Goldenrod is a very similar looking plant that, like ragweed, can be found just about anywhere in the United States. Genetically, it’s extremely different from ragweed, and its pollen is not an allergen. Nobody in the country is allergic to Goldenrod pollen. People often confuse it with the allergy factory of ragweed because of their similar appearances, and also probably because it's bright yellow and that is the color people associate with pollen. It is harmless though. Below is a side-by-side comparison so you can tell the difference.
When is ragweed season?
Like tree pollen season, ragweed season can vary slightly by geographic location. It usually starts a little earlier and ends a little earlier the farther north you travel. While the plant can begin flowering as early as July, August is typically the month where ragweed pollen begins to infect the air around us. Late October is when it starts to diminish in the northern states and it survives until late fall, usually mid-November, in the southern states. The first significant frost often coincides with the end of ragweed’s pollination time. So root for an early frost if you’re an allergy sufferer.
How is it different than tree pollen?
It’s not, really. There are a few minor characteristics that are different, such as oak tree pollen being able to remain suspended in the air longer than ragweed. Ragweed produces a lot fewer individual pollen grains per plant. Overall, it’s a slightly less potent allergen than oak pollen and other tree pollens in the spring, but still pretty obnoxious if you’re afflicted with an intolerance. It also doesn’t cover the ground in a thick yellow dust, making it a less common talking point in the world of pollen allergies because of the lack of visual presence. Just like tree pollen though, it still sucks.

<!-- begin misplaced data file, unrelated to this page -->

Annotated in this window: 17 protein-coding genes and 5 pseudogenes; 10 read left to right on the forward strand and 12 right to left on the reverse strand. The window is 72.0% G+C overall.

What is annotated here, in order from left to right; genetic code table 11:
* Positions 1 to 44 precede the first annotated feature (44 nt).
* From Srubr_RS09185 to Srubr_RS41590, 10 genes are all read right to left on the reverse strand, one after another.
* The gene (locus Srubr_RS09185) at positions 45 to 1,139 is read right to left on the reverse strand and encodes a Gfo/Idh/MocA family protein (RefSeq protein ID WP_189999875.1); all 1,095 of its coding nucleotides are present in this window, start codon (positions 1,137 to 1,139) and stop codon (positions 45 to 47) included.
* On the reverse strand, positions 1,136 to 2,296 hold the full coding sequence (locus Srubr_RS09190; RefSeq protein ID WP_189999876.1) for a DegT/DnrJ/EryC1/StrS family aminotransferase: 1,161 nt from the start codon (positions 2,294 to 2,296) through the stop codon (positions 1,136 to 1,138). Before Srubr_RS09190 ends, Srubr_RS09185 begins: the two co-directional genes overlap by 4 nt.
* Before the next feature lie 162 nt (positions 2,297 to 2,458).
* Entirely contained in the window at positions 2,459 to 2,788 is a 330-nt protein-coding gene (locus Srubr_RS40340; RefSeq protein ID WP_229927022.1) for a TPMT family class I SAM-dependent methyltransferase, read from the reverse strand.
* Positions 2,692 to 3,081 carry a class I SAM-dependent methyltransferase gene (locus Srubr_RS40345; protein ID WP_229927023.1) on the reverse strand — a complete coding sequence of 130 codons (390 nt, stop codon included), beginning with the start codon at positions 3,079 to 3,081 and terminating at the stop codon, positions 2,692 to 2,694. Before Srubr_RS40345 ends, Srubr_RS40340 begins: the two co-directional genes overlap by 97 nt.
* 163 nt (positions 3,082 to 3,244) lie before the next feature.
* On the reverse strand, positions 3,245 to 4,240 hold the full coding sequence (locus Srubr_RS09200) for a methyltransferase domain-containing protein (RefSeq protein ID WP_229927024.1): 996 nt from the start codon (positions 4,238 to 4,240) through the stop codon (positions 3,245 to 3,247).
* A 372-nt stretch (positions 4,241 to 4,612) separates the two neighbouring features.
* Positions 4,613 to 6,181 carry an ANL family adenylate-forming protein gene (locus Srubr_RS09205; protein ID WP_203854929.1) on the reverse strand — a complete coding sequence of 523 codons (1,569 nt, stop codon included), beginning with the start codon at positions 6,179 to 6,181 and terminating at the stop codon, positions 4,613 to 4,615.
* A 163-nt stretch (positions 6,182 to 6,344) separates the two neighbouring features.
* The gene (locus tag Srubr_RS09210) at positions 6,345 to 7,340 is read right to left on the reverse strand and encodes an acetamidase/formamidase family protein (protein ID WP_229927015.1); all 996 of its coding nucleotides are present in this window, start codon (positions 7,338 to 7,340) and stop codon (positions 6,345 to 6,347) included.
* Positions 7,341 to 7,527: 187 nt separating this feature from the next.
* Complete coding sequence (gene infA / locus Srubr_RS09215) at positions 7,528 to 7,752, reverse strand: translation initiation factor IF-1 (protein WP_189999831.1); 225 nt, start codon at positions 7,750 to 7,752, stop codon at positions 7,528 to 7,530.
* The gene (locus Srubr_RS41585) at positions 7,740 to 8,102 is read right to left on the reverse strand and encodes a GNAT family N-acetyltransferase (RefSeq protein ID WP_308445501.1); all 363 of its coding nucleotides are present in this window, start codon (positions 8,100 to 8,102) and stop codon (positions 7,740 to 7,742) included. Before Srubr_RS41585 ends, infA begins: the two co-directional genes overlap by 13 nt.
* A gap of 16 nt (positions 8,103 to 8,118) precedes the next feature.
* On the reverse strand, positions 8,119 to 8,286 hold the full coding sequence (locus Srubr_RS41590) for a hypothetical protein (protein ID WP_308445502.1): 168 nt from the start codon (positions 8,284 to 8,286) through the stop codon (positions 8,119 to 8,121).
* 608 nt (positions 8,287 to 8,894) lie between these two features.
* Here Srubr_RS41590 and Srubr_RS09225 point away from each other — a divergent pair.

How do you manage ragweed allergies?
Pay attention to weather forecasts
There are a couple of reasons to keep an eye on the weather for today and the coming days. The first is pollen counts. You can also check these online at a place like pollen.com. We talked at length about these in our spring pollen blog, so we won’t dive too deep here.
Pollen counts, or pollen index, can vary based on many weather factors though, so some days outside will be way worse than others. The forecasts take these into account to give you an accurate idea of how prevalent the allergy threat will be each day.